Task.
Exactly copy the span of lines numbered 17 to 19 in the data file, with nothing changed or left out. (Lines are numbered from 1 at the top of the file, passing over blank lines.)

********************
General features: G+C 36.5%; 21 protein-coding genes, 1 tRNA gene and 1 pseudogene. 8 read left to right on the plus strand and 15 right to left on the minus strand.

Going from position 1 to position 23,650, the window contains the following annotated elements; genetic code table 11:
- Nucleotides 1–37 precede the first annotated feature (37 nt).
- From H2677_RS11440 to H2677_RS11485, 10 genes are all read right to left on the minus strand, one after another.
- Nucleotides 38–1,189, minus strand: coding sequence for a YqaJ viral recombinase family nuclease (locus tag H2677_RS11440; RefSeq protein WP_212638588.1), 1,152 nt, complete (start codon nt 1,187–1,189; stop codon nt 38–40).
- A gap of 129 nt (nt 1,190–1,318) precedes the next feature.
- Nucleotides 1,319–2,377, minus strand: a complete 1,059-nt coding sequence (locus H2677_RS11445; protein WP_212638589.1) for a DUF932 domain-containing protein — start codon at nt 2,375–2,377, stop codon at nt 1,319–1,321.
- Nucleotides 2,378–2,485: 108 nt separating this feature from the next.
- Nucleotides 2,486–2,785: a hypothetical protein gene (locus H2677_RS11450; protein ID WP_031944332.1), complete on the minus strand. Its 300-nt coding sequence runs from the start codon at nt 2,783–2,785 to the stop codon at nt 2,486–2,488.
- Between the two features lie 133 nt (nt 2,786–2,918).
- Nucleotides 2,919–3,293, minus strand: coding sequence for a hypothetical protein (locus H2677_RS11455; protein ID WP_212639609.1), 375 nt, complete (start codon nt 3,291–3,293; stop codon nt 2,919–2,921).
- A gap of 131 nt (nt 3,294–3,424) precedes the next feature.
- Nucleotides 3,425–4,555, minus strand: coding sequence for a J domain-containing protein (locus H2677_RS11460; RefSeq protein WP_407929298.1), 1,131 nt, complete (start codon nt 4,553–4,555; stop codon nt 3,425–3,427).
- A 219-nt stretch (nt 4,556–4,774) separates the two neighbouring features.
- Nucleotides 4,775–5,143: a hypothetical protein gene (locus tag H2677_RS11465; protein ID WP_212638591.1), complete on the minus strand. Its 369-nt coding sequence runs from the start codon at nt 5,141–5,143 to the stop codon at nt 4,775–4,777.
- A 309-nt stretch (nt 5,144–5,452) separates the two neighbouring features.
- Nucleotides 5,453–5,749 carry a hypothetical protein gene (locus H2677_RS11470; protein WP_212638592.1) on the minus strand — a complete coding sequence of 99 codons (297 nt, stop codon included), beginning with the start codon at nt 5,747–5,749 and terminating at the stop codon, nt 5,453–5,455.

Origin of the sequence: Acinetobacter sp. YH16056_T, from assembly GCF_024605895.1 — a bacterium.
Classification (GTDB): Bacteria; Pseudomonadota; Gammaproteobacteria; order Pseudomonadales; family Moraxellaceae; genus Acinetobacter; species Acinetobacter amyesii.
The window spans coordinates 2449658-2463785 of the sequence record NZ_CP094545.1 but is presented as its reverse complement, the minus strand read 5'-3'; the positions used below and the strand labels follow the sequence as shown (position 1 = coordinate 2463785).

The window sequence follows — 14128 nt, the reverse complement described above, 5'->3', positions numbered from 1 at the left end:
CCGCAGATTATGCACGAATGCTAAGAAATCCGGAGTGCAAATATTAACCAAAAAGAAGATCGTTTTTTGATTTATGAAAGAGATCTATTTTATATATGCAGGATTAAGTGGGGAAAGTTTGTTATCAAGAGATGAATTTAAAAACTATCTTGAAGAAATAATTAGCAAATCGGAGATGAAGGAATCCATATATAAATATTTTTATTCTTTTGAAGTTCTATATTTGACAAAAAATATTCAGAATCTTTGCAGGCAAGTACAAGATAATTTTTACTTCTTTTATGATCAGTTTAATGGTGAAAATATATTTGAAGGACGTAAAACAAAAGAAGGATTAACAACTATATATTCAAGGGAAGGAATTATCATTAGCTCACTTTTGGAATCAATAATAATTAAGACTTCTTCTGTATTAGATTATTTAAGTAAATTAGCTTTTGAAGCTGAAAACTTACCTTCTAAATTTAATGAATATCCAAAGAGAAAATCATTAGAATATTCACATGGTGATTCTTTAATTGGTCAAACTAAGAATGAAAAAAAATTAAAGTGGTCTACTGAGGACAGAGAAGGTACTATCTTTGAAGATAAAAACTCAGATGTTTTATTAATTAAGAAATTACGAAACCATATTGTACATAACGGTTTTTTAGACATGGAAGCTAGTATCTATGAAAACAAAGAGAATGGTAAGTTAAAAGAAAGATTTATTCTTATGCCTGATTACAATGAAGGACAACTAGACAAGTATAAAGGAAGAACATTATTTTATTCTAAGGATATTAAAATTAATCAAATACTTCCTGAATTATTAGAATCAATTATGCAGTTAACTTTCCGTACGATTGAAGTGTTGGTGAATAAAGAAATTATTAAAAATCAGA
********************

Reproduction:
- Nucleotides 5,453–5,749 carry a hypothetical protein gene (locus H2677_RS11470; protein WP_212638592.1) on the minus strand — a complete coding sequence of 99 codons (297 nt, stop codon included), beginning with the start codon at nt 5,747–5,749 and terminating at the stop codon, nt 5,453–5,455.

Origin of the sequence: Acinetobacter sp. YH16056_T, from assembly GCF_024605895.1 — a bacterium.
Classification (GTDB): Bacteria; Pseudomonadota; Gammaproteobacteria; order Pseudomonadales; family Moraxellaceae; genus Acinetobacter; species Acinetobacter amyesii.